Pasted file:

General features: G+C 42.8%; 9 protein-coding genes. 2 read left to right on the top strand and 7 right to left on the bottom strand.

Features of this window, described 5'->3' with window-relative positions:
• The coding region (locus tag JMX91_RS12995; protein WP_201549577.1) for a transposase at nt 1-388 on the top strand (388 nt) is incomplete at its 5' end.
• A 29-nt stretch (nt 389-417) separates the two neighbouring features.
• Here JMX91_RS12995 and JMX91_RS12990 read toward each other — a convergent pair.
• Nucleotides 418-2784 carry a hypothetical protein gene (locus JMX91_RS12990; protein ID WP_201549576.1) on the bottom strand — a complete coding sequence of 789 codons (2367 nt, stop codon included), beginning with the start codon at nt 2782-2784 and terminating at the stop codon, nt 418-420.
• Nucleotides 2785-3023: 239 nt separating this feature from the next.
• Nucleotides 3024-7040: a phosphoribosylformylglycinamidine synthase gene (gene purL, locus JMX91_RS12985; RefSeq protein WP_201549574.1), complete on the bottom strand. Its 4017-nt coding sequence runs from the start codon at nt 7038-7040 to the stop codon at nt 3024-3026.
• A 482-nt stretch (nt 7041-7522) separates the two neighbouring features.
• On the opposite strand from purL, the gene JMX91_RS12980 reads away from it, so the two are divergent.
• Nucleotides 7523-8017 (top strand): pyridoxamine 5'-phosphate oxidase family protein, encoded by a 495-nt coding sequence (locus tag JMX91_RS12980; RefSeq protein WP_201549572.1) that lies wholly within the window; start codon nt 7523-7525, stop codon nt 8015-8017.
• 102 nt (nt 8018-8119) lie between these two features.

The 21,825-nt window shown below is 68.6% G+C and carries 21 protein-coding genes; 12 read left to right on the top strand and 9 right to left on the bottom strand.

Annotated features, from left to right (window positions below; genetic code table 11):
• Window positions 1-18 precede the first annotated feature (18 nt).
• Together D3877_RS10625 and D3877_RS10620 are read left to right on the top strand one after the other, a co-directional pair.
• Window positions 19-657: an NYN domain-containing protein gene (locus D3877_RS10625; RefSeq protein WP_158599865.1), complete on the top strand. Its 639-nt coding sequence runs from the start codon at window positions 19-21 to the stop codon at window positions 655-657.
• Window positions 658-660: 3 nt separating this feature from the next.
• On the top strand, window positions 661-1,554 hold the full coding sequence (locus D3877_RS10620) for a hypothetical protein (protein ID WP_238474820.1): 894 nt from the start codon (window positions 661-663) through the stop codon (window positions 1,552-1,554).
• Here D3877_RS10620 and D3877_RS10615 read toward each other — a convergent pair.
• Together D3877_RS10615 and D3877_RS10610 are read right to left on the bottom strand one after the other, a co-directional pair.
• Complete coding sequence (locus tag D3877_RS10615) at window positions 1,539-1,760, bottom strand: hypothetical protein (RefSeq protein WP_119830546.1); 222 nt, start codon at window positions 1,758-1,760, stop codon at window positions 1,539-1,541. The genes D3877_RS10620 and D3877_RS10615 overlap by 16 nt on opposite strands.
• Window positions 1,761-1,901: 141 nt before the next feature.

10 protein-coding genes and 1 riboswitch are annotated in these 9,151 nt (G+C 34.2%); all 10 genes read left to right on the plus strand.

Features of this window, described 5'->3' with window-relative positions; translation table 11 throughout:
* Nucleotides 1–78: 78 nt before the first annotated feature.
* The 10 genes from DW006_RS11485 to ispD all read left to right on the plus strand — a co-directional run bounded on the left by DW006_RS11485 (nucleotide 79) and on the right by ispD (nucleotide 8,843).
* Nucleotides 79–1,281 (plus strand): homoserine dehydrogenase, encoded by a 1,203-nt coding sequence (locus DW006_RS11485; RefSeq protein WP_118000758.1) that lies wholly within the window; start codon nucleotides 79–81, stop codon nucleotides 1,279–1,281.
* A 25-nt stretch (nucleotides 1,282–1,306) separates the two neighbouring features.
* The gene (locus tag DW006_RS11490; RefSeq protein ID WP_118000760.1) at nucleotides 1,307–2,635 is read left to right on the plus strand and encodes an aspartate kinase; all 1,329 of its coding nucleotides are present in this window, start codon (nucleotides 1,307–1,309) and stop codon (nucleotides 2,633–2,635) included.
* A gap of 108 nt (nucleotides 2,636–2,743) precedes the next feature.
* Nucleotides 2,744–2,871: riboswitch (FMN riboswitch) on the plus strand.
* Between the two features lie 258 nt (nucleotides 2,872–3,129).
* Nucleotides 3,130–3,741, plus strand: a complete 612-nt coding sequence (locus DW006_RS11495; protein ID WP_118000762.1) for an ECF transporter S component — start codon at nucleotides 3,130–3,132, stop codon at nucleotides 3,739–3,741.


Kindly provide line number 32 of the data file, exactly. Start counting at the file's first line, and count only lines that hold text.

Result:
* Nucleotides 2,744–2,871: riboswitch (FMN riboswitch) on the plus strand.